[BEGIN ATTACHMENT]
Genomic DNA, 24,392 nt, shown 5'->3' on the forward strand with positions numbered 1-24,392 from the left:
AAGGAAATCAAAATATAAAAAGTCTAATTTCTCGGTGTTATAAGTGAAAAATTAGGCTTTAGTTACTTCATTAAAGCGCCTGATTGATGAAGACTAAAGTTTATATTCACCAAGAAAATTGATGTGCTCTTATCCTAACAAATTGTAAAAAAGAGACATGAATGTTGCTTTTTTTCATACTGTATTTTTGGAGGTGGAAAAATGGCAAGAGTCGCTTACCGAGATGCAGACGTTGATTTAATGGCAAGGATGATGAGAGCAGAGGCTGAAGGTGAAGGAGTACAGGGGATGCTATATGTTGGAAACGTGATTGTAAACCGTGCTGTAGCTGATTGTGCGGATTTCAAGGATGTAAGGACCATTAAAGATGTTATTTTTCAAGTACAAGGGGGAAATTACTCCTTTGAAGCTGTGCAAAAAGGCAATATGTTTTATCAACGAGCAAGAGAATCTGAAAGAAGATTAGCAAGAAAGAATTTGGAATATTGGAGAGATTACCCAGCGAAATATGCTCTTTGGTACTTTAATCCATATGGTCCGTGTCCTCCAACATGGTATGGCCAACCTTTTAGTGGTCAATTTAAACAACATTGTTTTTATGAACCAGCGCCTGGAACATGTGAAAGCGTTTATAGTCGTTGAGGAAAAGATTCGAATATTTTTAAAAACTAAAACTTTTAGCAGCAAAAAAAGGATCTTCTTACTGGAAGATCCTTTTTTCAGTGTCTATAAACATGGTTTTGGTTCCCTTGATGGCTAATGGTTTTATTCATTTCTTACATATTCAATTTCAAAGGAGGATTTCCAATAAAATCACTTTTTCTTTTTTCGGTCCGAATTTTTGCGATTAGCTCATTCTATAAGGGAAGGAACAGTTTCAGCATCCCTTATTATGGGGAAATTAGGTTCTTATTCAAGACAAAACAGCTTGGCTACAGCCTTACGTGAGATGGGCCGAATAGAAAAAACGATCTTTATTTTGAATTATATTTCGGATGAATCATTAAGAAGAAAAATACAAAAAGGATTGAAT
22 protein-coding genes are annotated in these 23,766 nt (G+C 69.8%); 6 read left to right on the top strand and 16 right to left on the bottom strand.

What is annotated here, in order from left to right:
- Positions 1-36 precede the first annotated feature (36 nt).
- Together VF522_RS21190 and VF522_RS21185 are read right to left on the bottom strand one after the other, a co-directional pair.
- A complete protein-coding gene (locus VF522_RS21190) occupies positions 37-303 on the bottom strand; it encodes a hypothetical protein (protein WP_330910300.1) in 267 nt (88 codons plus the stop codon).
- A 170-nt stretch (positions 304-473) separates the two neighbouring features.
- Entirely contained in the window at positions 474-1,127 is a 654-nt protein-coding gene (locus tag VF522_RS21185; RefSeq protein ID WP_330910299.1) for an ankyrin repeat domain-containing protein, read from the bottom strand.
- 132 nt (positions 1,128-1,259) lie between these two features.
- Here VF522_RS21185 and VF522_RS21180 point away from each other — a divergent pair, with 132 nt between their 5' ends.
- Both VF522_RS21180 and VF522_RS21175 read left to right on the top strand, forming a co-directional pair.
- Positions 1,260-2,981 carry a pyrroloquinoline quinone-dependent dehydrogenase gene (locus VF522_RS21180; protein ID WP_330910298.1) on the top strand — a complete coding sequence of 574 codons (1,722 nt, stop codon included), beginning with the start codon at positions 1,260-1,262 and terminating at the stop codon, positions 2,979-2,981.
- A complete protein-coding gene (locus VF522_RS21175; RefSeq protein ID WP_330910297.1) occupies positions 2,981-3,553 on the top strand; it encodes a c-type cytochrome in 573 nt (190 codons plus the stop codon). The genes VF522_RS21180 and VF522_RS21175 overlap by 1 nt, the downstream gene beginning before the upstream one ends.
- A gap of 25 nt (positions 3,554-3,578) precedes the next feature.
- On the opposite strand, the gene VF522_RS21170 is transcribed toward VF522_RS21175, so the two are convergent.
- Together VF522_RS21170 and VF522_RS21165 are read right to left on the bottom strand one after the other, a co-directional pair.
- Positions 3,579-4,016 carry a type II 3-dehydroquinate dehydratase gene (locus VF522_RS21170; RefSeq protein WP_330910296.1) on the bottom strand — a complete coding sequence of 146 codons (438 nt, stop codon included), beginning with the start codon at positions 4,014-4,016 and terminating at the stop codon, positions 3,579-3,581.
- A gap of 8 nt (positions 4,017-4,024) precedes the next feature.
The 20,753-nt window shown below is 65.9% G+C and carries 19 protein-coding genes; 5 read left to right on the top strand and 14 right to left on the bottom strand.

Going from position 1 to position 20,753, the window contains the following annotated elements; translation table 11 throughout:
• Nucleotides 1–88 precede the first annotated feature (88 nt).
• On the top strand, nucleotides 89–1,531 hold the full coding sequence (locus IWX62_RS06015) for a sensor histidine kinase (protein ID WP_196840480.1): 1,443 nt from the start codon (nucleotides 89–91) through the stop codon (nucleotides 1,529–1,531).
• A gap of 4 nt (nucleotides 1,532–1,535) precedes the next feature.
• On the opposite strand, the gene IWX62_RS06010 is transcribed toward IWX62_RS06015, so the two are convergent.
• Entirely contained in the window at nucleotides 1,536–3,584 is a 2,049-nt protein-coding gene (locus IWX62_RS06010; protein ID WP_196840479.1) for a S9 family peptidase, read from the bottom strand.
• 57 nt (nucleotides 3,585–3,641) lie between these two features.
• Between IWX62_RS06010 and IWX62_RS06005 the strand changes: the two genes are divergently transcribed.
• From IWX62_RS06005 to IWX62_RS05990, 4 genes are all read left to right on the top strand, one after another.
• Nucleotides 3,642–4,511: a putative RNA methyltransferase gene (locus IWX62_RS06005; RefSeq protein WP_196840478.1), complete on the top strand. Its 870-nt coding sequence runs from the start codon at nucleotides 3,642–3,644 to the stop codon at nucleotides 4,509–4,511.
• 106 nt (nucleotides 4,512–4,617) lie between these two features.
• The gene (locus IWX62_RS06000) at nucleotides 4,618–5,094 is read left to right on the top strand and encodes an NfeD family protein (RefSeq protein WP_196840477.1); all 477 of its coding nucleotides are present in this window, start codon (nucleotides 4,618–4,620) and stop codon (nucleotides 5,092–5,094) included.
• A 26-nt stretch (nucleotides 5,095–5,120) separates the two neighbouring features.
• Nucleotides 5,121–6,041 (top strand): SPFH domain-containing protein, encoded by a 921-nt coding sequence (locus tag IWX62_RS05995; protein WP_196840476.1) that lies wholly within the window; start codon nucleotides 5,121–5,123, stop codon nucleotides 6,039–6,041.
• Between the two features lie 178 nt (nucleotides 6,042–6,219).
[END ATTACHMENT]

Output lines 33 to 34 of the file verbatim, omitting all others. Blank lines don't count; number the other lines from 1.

• A 26-nt stretch (nucleotides 5,095–5,120) separates the two neighbouring features.
• Nucleotides 5,121–6,041 (top strand): SPFH domain-containing protein, encoded by a 921-nt coding sequence (locus tag IWX62_RS05995; protein WP_196840476.1) that lies wholly within the window; start codon nucleotides 5,121–5,123, stop codon nucleotides 6,039–6,041.